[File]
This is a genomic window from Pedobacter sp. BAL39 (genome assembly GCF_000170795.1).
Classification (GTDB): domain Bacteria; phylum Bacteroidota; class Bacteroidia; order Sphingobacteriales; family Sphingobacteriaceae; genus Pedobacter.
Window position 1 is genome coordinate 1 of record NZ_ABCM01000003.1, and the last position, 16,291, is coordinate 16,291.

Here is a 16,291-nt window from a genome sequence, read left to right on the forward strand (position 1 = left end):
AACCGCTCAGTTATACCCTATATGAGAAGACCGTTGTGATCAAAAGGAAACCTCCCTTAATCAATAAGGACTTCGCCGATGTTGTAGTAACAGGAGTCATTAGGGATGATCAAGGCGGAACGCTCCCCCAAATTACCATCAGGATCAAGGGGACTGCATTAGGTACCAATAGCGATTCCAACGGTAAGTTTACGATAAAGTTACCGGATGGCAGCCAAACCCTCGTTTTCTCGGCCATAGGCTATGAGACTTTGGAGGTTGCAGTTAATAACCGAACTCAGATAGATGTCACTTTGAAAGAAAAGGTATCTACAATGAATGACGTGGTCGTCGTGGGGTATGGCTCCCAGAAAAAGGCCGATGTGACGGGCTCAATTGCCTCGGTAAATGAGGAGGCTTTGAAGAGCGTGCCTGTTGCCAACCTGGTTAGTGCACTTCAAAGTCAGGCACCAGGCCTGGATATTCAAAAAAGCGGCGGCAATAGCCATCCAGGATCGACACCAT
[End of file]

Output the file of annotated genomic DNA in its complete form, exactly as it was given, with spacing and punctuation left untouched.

This is a genomic window from Pedobacter sp. BAL39 (genome assembly GCF_000170795.1).
Classification (GTDB): domain Bacteria; phylum Bacteroidota; class Bacteroidia; order Sphingobacteriales; family Sphingobacteriaceae; genus Pedobacter.
Window position 1 is genome coordinate 1 of record NZ_ABCM01000003.1, and the last position, 16,291, is coordinate 16,291.

Here is a 16,291-nt window from a genome sequence, read left to right on the forward strand (position 1 = left end):
AACCGCTCAGTTATACCCTATATGAGAAGACCGTTGTGATCAAAAGGAAACCTCCCTTAATCAATAAGGACTTCGCCGATGTTGTAGTAACAGGAGTCATTAGGGATGATCAAGGCGGAACGCTCCCCCAAATTACCATCAGGATCAAGGGGACTGCATTAGGTACCAATAGCGATTCCAACGGTAAGTTTACGATAAAGTTACCGGATGGCAGCCAAACCCTCGTTTTCTCGGCCATAGGCTATGAGACTTTGGAGGTTGCAGTTAATAACCGAACTCAGATAGATGTCACTTTGAAAGAAAAGGTATCTACAATGAATGACGTGGTCGTCGTGGGGTATGGCTCCCAGAAAAAGGCCGATGTGACGGGCTCAATTGCCTCGGTAAATGAGGAGGCTTTGAAGAGCGTGCCTGTTGCCAACCTGGTTAGTGCACTTCAAAGTCAGGCACCAGGCCTGGATATTCAAAAAAGCGGCGGCAATAGCCATCCAGGATCGACACCAT